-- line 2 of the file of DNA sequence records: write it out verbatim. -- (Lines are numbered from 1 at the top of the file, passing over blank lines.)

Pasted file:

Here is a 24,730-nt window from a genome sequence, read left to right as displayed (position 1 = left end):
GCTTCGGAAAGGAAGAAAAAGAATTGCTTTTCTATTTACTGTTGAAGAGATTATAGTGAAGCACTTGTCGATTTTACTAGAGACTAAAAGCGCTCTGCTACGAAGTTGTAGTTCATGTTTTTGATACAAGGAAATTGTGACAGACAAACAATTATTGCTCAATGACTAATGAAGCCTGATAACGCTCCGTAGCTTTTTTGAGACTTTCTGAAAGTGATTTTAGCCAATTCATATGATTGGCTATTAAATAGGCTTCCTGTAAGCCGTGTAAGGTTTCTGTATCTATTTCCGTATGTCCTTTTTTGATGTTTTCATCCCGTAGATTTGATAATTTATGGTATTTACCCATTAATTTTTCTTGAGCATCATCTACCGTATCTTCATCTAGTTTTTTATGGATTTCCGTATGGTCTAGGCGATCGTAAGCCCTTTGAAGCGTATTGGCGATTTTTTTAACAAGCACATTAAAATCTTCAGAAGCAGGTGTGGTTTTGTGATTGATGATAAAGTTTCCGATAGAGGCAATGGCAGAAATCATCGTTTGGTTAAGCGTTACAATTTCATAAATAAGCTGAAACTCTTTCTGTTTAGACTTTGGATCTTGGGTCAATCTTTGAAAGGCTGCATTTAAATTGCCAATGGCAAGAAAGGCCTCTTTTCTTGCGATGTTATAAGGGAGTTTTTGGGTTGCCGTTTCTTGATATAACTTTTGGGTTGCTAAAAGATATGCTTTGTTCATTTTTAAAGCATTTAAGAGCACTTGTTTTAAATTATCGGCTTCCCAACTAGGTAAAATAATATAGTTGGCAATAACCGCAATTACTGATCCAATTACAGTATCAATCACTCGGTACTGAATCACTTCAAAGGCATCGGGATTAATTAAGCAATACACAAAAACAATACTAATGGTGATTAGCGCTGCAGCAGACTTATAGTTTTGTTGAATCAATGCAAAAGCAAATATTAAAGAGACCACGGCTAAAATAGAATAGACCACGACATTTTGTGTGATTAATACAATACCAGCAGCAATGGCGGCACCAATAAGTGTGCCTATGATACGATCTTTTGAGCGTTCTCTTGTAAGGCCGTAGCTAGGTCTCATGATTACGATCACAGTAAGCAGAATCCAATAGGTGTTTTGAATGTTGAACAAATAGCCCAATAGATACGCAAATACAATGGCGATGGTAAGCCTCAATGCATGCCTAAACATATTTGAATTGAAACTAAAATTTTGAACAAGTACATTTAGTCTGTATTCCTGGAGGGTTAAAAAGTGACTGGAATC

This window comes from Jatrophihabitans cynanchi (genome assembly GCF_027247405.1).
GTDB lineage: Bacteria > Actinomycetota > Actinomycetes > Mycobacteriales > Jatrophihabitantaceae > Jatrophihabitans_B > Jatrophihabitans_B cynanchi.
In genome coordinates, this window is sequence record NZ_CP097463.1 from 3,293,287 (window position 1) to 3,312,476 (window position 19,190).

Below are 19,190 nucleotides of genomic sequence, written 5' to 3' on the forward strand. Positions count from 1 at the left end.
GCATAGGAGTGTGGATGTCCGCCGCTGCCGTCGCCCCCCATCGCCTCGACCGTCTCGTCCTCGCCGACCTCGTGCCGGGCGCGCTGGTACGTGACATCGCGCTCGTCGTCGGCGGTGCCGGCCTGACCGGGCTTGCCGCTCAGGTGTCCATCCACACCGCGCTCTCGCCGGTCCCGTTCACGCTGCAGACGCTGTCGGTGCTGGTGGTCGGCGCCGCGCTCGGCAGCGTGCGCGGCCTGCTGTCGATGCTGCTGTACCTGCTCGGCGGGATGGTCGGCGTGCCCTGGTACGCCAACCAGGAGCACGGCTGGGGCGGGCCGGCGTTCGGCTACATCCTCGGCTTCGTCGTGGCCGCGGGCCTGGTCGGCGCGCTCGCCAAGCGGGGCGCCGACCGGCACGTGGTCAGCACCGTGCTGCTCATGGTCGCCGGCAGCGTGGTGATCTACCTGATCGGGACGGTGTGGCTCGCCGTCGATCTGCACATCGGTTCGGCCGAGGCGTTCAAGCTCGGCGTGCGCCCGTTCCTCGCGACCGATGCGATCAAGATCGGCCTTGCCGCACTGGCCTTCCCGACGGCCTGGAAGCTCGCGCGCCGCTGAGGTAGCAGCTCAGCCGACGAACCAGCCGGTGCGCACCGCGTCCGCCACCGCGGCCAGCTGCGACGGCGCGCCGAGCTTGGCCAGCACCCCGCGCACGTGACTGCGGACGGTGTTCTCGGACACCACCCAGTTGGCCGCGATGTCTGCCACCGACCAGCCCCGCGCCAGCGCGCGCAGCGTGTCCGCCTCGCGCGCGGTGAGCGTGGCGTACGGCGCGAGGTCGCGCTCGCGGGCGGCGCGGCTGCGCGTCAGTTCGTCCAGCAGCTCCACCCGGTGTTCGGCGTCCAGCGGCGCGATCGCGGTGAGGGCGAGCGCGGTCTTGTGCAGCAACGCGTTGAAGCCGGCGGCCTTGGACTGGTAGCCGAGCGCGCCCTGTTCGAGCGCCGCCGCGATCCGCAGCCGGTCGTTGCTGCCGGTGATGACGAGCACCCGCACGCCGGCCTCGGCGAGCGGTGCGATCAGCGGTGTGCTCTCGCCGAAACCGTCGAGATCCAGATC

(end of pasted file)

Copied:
GCTTCGGAAAGGAAGAAAAAGAATTGCTTTTCTATTTACTGTTGAAGAGATTATAGTGAAGCACTTGTCGATTTTACTAGAGACTAAAAGCGCTCTGCTACGAAGTTGTAGTTCATGTTTTTGATACAAGGAAATTGTGACAGACAAACAATTATTGCTCAATGACTAATGAAGCCTGATAACGCTCCGTAGCTTTTTTGAGACTTTCTGAAAGTGATTTTAGCCAATTCATATGATTGGCTATTAAATAGGCTTCCTGTAAGCCGTGTAAGGTTTCTGTATCTATTTCCGTATGTCCTTTTTTGATGTTTTCATCCCGTAGATTTGATAATTTATGGTATTTACCCATTAATTTTTCTTGAGCATCATCTACCGTATCTTCATCTAGTTTTTTATGGATTTCCGTATGGTCTAGGCGATCGTAAGCCCTTTGAAGCGTATTGGCGATTTTTTTAACAAGCACATTAAAATCTTCAGAAGCAGGTGTGGTTTTGTGATTGATGATAAAGTTTCCGATAGAGGCAATGGCAGAAATCATCGTTTGGTTAAGCGTTACAATTTCATAAATAAGCTGAAACTCTTTCTGTTTAGACTTTGGATCTTGGGTCAATCTTTGAAAGGCTGCATTTAAATTGCCAATGGCAAGAAAGGCCTCTTTTCTTGCGATGTTATAAGGGAGTTTTTGGGTTGCCGTTTCTTGATATAACTTTTGGGTTGCTAAAAGATATGCTTTGTTCATTTTTAAAGCATTTAAGAGCACTTGTTTTAAATTATCGGCTTCCCAACTAGGTAAAATAATATAGTTGGCAATAACCGCAATTACTGATCCAATTACAGTATCAATCACTCGGTACTGAATCACTTCAAAGGCATCGGGATTAATTAAGCAATACACAAAAACAATACTAATGGTGATTAGCGCTGCAGCAGACTTATAGTTTTGTTGAATCAATGCAAAAGCAAATATTAAAGAGACCACGGCTAAAATAGAATAGACCACGACATTTTGTGTGATTAATACAATACCAGCAGCAATGGCGGCACCAATAAGTGTGCCTATGATACGATCTTTTGAGCGTTCTCTTGTAAGGCCGTAGCTAGGTCTCATGATTACGATCACAGTAAGCAGAATCCAATAGGTGTTTTGAATGTTGAACAAATAGCCCAATAGATACGCAAATACAATGGCGATGGTAAGCCTCAATGCATGCCTAAACATATTTGAATTGAAACTAAAATTTTGAACAAGTACATTTAGTCTGTATTCCTGGAGGGTTAAAAAGTGACTGGAATC